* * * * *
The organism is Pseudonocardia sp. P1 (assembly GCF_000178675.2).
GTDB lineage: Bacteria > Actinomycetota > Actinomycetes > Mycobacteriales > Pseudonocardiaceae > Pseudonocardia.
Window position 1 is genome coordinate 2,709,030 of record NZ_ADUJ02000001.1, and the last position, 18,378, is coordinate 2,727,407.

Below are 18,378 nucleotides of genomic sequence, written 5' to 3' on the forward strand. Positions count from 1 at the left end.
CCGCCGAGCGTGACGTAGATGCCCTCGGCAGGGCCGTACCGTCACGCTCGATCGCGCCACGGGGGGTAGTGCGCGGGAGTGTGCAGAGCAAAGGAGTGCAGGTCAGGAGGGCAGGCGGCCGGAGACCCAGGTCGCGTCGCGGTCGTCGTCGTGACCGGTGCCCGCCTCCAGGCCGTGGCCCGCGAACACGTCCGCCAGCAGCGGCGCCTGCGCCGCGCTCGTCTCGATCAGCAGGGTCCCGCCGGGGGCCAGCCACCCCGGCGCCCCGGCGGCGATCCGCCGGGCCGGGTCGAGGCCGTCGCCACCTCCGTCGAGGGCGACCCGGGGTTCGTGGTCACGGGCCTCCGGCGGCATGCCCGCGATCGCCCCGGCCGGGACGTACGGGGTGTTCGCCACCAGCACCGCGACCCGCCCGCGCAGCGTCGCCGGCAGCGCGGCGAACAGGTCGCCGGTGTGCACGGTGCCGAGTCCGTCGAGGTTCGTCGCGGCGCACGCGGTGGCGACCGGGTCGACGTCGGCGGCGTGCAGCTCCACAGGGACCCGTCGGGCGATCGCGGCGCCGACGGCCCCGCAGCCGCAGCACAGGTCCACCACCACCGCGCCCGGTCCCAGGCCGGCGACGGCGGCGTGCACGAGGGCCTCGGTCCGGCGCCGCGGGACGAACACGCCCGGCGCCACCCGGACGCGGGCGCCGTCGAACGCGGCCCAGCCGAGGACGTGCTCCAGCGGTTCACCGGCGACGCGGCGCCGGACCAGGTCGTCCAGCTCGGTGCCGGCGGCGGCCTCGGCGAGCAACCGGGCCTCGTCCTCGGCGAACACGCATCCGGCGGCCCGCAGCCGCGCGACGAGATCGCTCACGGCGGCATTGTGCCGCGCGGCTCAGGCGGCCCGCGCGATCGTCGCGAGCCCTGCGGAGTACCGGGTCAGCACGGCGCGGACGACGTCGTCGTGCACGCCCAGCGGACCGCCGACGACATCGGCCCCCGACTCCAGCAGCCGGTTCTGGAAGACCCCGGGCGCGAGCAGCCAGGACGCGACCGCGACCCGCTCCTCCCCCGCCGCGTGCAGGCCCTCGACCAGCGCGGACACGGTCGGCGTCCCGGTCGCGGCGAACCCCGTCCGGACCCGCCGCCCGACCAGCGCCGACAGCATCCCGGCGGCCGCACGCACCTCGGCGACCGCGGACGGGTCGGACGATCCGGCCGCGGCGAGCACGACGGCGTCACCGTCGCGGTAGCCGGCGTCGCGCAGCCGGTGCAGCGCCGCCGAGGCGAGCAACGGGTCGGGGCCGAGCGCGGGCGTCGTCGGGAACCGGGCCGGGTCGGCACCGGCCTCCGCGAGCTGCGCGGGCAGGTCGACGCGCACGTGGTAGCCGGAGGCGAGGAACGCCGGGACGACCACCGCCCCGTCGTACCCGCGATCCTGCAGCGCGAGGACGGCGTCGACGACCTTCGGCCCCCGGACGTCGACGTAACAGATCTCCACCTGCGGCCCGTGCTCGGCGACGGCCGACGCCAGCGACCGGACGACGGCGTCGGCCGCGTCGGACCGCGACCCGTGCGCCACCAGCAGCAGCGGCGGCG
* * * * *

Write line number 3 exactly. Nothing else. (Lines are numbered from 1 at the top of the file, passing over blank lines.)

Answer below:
Window position 1 is genome coordinate 2,709,030 of record NZ_ADUJ02000001.1, and the last position, 18,378, is coordinate 2,727,407.